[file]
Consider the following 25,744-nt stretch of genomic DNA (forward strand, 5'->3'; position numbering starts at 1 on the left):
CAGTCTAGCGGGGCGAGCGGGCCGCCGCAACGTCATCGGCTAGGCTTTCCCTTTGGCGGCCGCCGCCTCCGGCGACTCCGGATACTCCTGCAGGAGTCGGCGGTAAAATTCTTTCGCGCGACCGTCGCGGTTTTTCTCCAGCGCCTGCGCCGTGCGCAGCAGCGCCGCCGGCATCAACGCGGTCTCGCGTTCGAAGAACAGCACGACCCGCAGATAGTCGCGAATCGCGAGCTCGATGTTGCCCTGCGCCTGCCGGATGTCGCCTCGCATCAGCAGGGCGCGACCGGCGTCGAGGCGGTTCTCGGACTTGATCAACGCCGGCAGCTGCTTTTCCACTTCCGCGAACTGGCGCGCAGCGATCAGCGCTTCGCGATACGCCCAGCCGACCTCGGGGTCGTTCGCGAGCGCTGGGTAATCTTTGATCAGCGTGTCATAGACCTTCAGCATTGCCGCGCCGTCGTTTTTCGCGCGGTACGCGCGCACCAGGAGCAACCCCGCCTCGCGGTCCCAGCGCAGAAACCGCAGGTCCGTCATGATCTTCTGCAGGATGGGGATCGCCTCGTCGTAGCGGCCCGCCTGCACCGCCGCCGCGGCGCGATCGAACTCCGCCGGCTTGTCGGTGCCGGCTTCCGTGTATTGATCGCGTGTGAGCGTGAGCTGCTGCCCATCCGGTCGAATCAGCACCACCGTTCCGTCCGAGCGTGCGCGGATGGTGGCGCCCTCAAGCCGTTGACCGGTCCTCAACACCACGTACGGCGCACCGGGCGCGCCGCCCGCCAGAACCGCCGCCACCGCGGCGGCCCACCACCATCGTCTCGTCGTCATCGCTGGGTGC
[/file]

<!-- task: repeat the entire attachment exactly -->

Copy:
Consider the following 25,744-nt stretch of genomic DNA (forward strand, 5'->3'; position numbering starts at 1 on the left):
CAGTCTAGCGGGGCGAGCGGGCCGCCGCAACGTCATCGGCTAGGCTTTCCCTTTGGCGGCCGCCGCCTCCGGCGACTCCGGATACTCCTGCAGGAGTCGGCGGTAAAATTCTTTCGCGCGACCGTCGCGGTTTTTCTCCAGCGCCTGCGCCGTGCGCAGCAGCGCCGCCGGCATCAACGCGGTCTCGCGTTCGAAGAACAGCACGACCCGCAGATAGTCGCGAATCGCGAGCTCGATGTTGCCCTGCGCCTGCCGGATGTCGCCTCGCATCAGCAGGGCGCGACCGGCGTCGAGGCGGTTCTCGGACTTGATCAACGCCGGCAGCTGCTTTTCCACTTCCGCGAACTGGCGCGCAGCGATCAGCGCTTCGCGATACGCCCAGCCGACCTCGGGGTCGTTCGCGAGCGCTGGGTAATCTTTGATCAGCGTGTCATAGACCTTCAGCATTGCCGCGCCGTCGTTTTTCGCGCGGTACGCGCGCACCAGGAGCAACCCCGCCTCGCGGTCCCAGCGCAGAAACCGCAGGTCCGTCATGATCTTCTGCAGGATGGGGATCGCCTCGTCGTAGCGGCCCGCCTGCACCGCCGCCGCGGCGCGATCGAACTCCGCCGGCTTGTCGGTGCCGGCTTCCGTGTATTGATCGCGTGTGAGCGTGAGCTGCTGCCCATCCGGTCGAATCAGCACCACCGTTCCGTCCGAGCGTGCGCGGATGGTGGCGCCCTCAAGCCGTTGACCGGTCCTCAACACCACGTACGGCGCACCGGGCGCGCCGCCCGCCAGAACCGCCGCCACCGCGGCGGCCCACCACCATCGTCTCGTCGTCATCGCTGGGTGC